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Please use this identifier to cite or link to this item: http://hdl.handle.net/10261/5598
Title: Foliar fertilization of peach (Prunus persica (L.) Batsch) with different iron formulations: Effects on re-greening, iron concentration and mineral composition in treated and untreated leaf surfaces
Authors: Fernández, Victoria ; Río, Víctor del ; Pumariño, Lorena; Igartua Arregui, Ernesto ; Abadía Bayona, Javier ; Abadía Bayona, Anunciación
Keywords: Foliar fertilization
Iron chelates
Iron chlorosis
Iron deficiency
Leaf penetration
Foliar uptake
Issue Date: 24-Jun-2008
Publisher: Elsevier
Citation: Scientia Horticulturae 117(3): 241-248 (2008)
Abstract: A trial to assess the effects of applying several Fe-containing formulations on Fe-deficient (chlorotic) peach leaves was carried out under field conditions. Solutions consisting of an Fe-containing compound (FeSO4·7H2O, Fe(III)–citrate, Fe(III)–EDTA, Fe(III)–DTPA or Fe(III)–IDHA) and one of five different surfactant treatments (no surfactant, an organo-silicon, an ethoxylated oil, a non-ionic alkyl polyglucoside and a household detergent) were applied to one half of the leaf via dipping, first at the beginning of the trial and then after 4 weeks. The re-greening of treated and untreated leaf areas was estimated with a SPAD apparatus, on a weekly basis, during 8 weeks. At the end of the experimental period, leaves were detached, and tissue Fe, N, P, K, Ca, Mg, Mn, Zn and Cu concentrations were determined in Fe-treated and untreated leaf areas. Treatment with Fe-containing solutions always resulted in leaf chlorophyll (Chl) increases, which however significantly depended on the Fe-source, the surfactant-type and the combination between both formulation components. Untreated leaf zones experienced a Chl increase only in some cases, and this depended on the type of surfactant used. Iron application significantly increased the Fe concentration of treated and untreated leaf areas, especially with some formulations. Foliar treatment with Fe-containing solutions induced significant changes in the concentration of several nutrients as compared to those found in Fe-deficient peach leaves, with changes being similar in treated and untreated leaf areas, although in some elements the extent of the changes was of a different magnitude in both materials. This indicates that some leaf mineral composition changes typical of chlorotic leaves are dependent on leaf Fe concentration rather than on leaf Chl levels. Results obtained are relevant to help understand the factors involved in the penetration and bioavailability of leaf-applied Fe, and to assess the potential of foliar Fe fertilization to control Fe deficiency in fruit trees.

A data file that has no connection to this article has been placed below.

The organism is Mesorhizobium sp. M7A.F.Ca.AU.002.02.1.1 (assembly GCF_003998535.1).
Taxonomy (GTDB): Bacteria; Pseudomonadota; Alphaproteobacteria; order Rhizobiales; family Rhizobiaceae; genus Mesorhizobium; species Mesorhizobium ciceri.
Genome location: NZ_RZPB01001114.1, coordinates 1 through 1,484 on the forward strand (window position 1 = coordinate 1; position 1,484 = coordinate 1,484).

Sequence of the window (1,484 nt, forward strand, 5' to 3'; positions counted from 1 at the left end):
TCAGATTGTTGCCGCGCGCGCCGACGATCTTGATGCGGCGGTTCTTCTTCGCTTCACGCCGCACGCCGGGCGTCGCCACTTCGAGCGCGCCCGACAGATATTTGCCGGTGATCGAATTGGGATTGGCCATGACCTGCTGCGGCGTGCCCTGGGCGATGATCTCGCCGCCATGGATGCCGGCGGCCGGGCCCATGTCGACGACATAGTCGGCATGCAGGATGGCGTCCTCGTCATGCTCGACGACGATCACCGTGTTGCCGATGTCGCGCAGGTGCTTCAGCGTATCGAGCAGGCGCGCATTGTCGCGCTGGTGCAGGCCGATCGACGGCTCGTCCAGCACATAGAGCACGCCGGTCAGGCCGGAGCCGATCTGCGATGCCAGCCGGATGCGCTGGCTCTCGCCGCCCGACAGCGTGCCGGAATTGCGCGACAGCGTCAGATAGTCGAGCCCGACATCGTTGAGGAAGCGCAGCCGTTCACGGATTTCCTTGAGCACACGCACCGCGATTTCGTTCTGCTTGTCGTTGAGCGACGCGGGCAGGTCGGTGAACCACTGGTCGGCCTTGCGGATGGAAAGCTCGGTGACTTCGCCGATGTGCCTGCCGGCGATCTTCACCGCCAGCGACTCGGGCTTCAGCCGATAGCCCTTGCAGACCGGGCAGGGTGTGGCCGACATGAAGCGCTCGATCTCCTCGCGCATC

Description: 8 pages, 4 figures, 3 tables.
Publisher version (URL): http://dx.doi.org/10.1016/j.scienta.2008.05.002
URI: http://hdl.handle.net/10261/5598
DOI: 10.1016/j.scienta.2008.05.002
ISSN: 0304-4238
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